2. Flood affectees being sheltered in a proper school in Khyber Pakhtunkhwa (KP) complain about the stoppage of supply of pre-cooked food by the government, which has happened after authorities provided basic essentials like rice, lentils, oil etc to them so that families can cook food for themselves.
3. Flood affectees in Matta (Swat) who seem to have adequate food and shelter complain about menhgayi (inflation).
4. Flood affectees in a camp in Punjab complain that while they have received shelter and food, they haven't got monetary compensation yet.
5. Flood affectees in KP complain about the lack of reconstruction activities and demand they begin immediately.
6. Everyone complains about ministers not having visited them.
Now, I know things are extremely difficult, in some cases desperate, for those displaced by the floods - and hell, these floods have wreaked destruction on an unprecedented scale - but is our media making us into a nation of complainers and dependents? I mean, I have yet to see any coverage of the public - and I'm not talking of just these floods - where the presence of the camera and mike does not elicit a litany of random complaints. Please don't take this the wrong way: I know people have genuine grievances and in no way am I trying to belittle the tragedy that people are going through right now. But looking at the above cited instances, you have to wonder if the spectacle of people complaining is not, directly or indirectly, being encouraged by the presence of the media, irrespective of whether the complaints themselves make any sense.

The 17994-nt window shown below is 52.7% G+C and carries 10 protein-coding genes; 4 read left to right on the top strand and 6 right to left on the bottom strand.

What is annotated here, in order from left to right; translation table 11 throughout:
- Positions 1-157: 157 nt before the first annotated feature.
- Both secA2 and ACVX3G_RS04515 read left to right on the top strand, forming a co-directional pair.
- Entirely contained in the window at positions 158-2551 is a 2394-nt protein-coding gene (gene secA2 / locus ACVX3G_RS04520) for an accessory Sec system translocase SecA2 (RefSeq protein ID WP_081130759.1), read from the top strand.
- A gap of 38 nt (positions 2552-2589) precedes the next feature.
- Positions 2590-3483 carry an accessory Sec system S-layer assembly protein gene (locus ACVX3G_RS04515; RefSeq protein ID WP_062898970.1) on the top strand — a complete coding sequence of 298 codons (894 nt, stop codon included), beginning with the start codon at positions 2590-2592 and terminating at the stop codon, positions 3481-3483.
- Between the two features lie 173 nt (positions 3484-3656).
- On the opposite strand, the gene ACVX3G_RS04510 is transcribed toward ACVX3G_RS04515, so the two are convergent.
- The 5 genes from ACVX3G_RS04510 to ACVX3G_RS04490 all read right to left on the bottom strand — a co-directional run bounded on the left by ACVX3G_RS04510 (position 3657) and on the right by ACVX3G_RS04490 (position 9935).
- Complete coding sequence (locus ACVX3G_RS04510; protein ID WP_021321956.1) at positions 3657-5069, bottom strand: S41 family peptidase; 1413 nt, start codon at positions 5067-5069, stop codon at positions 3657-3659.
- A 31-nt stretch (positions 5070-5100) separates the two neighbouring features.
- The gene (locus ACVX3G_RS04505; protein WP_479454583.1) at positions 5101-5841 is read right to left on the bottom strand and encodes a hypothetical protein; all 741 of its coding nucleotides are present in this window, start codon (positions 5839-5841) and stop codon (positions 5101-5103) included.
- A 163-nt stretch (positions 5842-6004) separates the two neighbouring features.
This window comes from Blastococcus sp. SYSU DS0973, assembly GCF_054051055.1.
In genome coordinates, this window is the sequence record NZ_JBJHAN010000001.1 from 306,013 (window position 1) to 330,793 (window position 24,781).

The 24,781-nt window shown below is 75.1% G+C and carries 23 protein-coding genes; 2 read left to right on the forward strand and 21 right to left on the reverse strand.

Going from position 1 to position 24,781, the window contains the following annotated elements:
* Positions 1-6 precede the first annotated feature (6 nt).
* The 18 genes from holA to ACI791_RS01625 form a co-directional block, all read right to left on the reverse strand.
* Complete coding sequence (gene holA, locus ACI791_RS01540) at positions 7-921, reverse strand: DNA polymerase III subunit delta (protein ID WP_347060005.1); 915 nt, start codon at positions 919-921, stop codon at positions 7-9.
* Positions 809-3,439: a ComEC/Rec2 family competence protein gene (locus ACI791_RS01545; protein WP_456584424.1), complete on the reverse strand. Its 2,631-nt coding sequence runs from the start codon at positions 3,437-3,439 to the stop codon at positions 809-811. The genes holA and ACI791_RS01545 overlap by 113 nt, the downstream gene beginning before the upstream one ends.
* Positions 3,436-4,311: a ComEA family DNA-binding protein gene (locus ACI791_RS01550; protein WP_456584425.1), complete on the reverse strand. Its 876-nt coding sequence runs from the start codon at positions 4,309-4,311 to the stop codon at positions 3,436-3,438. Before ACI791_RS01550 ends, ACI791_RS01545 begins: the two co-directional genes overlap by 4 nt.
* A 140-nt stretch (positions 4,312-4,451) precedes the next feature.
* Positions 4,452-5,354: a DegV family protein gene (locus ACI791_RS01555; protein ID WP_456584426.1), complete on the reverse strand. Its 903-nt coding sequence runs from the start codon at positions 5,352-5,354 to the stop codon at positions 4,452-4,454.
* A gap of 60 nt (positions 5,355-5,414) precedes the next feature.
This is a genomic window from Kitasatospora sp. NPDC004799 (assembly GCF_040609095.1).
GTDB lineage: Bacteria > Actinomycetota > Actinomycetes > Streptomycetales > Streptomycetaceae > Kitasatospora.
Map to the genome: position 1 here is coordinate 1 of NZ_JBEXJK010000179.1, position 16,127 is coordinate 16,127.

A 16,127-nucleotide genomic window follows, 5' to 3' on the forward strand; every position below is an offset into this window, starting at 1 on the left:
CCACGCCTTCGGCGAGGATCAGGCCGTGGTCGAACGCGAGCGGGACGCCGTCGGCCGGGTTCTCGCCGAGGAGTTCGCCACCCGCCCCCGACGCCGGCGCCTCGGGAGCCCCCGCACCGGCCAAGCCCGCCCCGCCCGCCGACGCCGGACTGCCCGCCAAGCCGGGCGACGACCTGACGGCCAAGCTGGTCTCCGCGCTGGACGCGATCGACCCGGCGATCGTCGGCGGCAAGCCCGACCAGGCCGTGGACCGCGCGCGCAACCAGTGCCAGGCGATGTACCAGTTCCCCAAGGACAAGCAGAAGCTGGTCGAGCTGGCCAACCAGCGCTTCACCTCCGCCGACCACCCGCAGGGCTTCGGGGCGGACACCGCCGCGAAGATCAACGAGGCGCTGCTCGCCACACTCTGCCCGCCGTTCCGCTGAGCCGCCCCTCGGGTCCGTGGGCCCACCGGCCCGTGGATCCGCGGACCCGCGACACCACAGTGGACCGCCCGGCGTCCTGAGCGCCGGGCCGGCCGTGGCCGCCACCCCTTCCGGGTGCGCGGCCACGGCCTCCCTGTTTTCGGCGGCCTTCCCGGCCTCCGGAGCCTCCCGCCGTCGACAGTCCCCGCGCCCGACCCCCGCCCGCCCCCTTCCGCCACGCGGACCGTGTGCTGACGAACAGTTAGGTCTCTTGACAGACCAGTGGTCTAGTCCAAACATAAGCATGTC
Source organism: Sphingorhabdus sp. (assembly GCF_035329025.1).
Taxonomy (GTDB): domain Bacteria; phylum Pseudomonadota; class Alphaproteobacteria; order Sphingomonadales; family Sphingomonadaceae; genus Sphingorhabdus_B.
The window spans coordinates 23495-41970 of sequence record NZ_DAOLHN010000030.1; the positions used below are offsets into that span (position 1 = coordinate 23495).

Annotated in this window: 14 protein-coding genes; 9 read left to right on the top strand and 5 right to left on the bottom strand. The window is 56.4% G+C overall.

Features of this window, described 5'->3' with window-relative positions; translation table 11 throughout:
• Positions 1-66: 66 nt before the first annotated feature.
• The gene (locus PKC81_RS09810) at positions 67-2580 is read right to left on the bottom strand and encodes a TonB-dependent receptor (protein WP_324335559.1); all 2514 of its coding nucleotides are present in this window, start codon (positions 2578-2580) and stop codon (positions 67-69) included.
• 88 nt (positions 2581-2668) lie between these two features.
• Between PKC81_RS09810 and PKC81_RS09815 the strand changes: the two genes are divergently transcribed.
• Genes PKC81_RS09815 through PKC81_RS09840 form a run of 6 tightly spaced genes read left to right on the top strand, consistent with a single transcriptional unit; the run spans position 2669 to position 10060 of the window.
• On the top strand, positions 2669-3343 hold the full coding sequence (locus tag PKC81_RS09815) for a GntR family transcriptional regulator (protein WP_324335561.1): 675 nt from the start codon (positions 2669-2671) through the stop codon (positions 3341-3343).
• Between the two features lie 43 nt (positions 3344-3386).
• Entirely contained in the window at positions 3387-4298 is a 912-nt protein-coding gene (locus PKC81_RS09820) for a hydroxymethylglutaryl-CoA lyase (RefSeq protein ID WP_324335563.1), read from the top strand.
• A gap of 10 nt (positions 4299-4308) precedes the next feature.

Desperate flood affectees clamber for food in Nowshera (Photo: Behrouz Mehri / AFP-Getty)
With respect to the above, for example:
1) I mean, yes times are hard, relief workers are scrambling to meet the swell of demand, and there are even affectees who are not getting any food at all. Is a slight delay in the timing of food provision and the menu really the most pressing issue at the moment?
2) Isn't officials providing basic food items to the families so they can cook their own food a far better solution than providing bacteria-laden precooked food that has probably had to travel for miles in the heat? Why must both be provided?
3) Yes, inflation is a major issue. But it's not just flood affectees who are having to deal with it. This is hardly a tale of woe that the channel was hoping to show. Incidentally, it almost seemed that in the absence of dire examples of flood-related displacement problems, the people being interviewed felt it incumbent on themselves to complain about something.
4) Here's another instance of jumping the gun. Thanks to the media, we have come to expect that if your house has been swept away in the morning, you should have a compensation cheque in your hand by the evening. Often, the money assumes far more importance than everything else, including basic survival.
5) Reconstruction?? Hello, the flood waters have not even receded yet, the monsoon is still very much on and isn't the first order of business rescue and relief?